The orthography in a typical language that uses Latins script usually leaves out few details. The letters and their combinations don't always show the pronunciation.
English language uses a dictionary (CMUDICT) for most of the words, the other languages just show how the pronunciation can be marked.


Traditional long vowels are marked (a>aʸ, e>è, i>ᴬi, o>oʷ, u>ʸu) as in made (maʸde̤), theme (thème̤), fine (fᴬine̤), home (hoʷme̤), cute (cʸute̤). Also the final unpronounced /e/ is marked with two dots below. The same sound marks can appear in other words: cold (coʷld).

Double dot below any letter means it's not pronounced: write (w̤rᴬite̤ ), right (rᴬig̤h̤t), sign (sᴬig̤n), build (bṳild).

Grave mark (`) is generally used as “first alternate form”. Further examples are à: water (wàter), ò: some (sòme̤), ù: cut (cùt), òu: round (ròund), èa: sea (sèa). Also /s/ pronounced as /z/ is marked with grave mark, see examples below.

Stress (when not on the first syllable) is marked on vowels without grave mark with acute (áéíóúý: awáy, caréer, bèlów). Vowels with grave (èòù) are shown with double grave (ȅȍȕ): Chᴬinȅs̀e̤ abȍut, adȕlt.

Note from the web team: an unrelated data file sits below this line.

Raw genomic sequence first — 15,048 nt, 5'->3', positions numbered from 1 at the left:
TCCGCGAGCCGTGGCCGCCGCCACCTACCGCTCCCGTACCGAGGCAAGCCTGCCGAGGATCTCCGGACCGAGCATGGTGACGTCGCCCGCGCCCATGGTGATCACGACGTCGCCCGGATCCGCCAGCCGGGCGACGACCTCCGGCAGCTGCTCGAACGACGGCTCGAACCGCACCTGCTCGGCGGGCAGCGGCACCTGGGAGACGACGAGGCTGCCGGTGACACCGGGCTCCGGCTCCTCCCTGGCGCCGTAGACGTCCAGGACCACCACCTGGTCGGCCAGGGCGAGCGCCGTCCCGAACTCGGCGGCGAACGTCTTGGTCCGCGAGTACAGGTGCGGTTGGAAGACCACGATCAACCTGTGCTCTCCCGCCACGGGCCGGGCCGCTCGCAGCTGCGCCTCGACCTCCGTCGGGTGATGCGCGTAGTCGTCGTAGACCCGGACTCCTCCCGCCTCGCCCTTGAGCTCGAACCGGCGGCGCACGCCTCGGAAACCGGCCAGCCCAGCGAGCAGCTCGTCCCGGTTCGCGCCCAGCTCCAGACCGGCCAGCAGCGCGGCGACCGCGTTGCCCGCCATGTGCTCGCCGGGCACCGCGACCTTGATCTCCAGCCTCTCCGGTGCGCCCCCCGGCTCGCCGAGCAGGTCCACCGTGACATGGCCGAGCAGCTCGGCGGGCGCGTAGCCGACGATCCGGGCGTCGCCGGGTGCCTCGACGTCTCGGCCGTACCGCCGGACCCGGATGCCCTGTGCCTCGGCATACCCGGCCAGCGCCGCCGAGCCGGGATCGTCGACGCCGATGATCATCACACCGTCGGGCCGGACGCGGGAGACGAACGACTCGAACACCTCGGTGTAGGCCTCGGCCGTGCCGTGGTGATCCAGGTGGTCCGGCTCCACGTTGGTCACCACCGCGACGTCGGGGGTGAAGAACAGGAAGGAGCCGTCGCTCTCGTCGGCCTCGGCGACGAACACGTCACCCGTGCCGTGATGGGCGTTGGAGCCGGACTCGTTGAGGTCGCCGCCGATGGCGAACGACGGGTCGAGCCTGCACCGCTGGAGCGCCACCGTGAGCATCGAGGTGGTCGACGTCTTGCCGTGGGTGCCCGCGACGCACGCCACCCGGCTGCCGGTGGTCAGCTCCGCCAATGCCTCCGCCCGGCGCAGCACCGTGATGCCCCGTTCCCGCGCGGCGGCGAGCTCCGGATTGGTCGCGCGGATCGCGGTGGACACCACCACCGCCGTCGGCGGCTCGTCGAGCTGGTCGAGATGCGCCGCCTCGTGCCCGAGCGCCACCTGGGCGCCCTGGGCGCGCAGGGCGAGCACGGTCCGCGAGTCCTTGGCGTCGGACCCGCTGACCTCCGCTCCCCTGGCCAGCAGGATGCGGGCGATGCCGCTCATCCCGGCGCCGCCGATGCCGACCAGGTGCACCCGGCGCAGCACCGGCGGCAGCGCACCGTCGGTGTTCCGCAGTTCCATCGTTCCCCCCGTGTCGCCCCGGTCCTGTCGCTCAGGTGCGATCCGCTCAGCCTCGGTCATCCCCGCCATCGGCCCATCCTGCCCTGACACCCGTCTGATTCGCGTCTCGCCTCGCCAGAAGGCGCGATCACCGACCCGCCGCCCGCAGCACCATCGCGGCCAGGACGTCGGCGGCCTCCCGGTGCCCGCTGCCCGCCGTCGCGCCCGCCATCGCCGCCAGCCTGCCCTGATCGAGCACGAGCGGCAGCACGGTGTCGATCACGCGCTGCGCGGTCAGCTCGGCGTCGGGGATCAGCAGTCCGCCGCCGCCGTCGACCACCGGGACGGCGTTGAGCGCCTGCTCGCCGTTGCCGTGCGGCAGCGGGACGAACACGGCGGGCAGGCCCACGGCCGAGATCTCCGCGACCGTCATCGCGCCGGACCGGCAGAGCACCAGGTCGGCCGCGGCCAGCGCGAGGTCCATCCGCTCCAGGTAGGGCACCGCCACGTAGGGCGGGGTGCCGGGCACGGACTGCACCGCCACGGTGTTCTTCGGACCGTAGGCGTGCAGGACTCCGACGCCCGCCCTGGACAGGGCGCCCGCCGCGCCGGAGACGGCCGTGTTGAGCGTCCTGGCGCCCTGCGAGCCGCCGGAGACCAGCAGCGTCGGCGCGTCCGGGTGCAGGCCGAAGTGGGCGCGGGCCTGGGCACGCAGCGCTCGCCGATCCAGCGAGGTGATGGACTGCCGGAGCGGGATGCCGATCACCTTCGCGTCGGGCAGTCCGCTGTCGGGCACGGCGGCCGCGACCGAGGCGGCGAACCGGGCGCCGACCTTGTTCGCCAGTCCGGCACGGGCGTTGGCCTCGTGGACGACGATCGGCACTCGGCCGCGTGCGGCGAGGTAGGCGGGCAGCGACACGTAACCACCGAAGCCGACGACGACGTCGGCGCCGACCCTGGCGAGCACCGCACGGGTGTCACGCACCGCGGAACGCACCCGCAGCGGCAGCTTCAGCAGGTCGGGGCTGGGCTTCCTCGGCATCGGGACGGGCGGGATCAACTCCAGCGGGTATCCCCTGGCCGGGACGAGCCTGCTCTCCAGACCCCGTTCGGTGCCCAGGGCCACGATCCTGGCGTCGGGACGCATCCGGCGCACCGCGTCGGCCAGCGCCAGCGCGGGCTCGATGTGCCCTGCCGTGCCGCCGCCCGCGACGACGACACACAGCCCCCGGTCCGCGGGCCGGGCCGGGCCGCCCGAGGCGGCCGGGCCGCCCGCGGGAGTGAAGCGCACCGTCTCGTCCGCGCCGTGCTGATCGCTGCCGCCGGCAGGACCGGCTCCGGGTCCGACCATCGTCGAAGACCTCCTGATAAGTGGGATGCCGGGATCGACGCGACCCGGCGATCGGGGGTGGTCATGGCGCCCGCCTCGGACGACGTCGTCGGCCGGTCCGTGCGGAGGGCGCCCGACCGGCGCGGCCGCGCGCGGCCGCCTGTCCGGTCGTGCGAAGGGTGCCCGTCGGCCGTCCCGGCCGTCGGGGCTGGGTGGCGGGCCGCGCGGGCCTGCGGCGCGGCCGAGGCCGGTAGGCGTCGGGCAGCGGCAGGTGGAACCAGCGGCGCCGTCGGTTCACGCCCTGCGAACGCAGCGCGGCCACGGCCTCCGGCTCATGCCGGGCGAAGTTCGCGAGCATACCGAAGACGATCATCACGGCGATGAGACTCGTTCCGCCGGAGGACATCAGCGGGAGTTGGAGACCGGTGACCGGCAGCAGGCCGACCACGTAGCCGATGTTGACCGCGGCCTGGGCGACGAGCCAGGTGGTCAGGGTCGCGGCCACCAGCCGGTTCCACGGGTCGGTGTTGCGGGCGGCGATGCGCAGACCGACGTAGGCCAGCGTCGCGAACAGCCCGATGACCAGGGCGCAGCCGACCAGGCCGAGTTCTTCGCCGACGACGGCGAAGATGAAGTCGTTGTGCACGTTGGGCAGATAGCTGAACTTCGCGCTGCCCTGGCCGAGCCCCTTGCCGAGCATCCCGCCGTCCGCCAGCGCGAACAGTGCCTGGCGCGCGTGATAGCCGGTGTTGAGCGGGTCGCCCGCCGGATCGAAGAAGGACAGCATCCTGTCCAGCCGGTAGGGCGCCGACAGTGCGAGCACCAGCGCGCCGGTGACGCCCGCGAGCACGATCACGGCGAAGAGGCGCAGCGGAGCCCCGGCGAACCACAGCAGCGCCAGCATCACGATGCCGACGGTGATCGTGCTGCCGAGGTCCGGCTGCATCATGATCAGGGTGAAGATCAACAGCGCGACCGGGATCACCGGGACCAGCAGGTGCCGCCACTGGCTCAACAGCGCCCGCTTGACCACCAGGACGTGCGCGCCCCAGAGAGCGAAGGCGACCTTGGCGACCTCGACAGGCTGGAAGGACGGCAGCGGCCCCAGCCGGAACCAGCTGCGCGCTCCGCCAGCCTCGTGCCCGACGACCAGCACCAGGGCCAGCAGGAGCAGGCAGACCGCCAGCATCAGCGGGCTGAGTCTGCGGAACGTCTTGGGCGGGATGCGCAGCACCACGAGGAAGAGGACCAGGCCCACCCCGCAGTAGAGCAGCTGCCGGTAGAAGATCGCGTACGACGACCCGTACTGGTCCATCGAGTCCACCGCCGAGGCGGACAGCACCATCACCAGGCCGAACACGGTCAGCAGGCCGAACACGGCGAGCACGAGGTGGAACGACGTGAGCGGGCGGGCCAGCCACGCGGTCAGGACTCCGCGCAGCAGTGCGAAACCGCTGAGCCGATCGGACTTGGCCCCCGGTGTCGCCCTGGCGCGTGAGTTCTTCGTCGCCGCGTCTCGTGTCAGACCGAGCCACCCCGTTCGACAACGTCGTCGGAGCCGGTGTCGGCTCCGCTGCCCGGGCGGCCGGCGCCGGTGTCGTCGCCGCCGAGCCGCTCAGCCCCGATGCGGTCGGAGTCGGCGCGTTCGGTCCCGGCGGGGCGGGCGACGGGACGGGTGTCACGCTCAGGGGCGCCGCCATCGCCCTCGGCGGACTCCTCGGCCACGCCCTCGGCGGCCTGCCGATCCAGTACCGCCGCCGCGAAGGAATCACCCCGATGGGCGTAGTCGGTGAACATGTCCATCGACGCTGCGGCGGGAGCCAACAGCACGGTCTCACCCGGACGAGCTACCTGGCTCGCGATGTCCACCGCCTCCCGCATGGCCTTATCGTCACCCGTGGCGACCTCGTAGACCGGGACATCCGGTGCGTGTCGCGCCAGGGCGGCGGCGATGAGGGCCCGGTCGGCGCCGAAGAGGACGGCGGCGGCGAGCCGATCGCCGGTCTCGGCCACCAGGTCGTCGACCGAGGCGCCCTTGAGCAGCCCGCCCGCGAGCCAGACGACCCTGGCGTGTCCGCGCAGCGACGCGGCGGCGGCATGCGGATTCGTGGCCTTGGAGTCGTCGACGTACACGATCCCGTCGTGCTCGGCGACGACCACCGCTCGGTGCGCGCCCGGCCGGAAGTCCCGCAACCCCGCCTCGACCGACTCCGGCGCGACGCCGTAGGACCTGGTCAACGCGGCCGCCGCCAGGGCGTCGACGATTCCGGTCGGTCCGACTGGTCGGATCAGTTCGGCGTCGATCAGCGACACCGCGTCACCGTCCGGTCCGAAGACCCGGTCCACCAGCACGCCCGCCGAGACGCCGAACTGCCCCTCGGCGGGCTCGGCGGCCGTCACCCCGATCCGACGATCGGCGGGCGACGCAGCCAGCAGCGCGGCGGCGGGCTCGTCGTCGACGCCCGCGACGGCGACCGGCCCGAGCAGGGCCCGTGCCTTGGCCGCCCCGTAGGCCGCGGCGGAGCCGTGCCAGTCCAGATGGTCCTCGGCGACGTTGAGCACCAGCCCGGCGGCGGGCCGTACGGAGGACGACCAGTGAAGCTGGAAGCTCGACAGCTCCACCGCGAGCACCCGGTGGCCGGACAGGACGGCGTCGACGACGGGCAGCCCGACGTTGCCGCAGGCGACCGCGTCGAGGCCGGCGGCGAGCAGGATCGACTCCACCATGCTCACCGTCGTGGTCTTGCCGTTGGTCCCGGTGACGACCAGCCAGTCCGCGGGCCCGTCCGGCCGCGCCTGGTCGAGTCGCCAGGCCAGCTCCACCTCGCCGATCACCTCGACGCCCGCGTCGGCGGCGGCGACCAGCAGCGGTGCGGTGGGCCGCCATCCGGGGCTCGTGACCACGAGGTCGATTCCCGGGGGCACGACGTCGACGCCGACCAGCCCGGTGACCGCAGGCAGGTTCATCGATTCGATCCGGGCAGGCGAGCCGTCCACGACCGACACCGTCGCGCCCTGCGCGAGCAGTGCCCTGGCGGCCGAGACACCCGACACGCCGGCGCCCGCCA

The sequences /ee/, /oo/, /ay/ are unmarked when pronounced the usual way.

Few more consonants:
/c/ is marked before /eiy/ as /ç/: cell (çell), or as /c·/ McEnroe (Mᴬc·Enroʷe̤), or is unmarked otherwise as “class” if pronounced /k/.
/c/ pronounced the Italian way as /tᶴ/ is shown as /č/: cello (čelloʷ).
/d/ pronounced as /dᶾ/ is shown as /dᶾ/: soldier (soʷldᶾie̤r).
/g/ is marked before /eiy/ as in gem (ĝem) or in get (g·et), or is unmarked otherwise as “gap” if pronounced /g/.
/g/ pronounced in French way as /ʒ / is shown as /ǧ/: regime (reǧíme̤).
/s/ pronounced as /z/ is shown as /s̀/: result (rès̀ȕlt) days (days̀).
/s/ pronounced as /ʃ/ is shown as /š/: extension (èxténši̤on).
/t/ pronounced as /tᶴ/ is shown as /tᶴ/: culture (cùltᶴure̤).
/z/: pronounced as /ʒ/ is shown as /ž/: azure (ažure̤)

/-tion/ and /-sion/ are marked as nation (naʸt̰i̤on), extension (èxténši̤on), mission (mišši̤on), vision(viši̤on). The last word is pronounced with /ʒ/ whereas the previous are with /ʒ /, but this is not distinguished.

/ea/ can be pronounced in few common ways: /iː/: sea (sèa), /e/: health (hea̤lth), /eɪ/: great (grea̰t).

/ou/ and /ow/ can also be pronounced in few ways: /aʊ/: round (ròund), cow (còw); American /oʊ / or British /əʊ / are unmarked: soul, own; /ʌ/: co̤ùntry.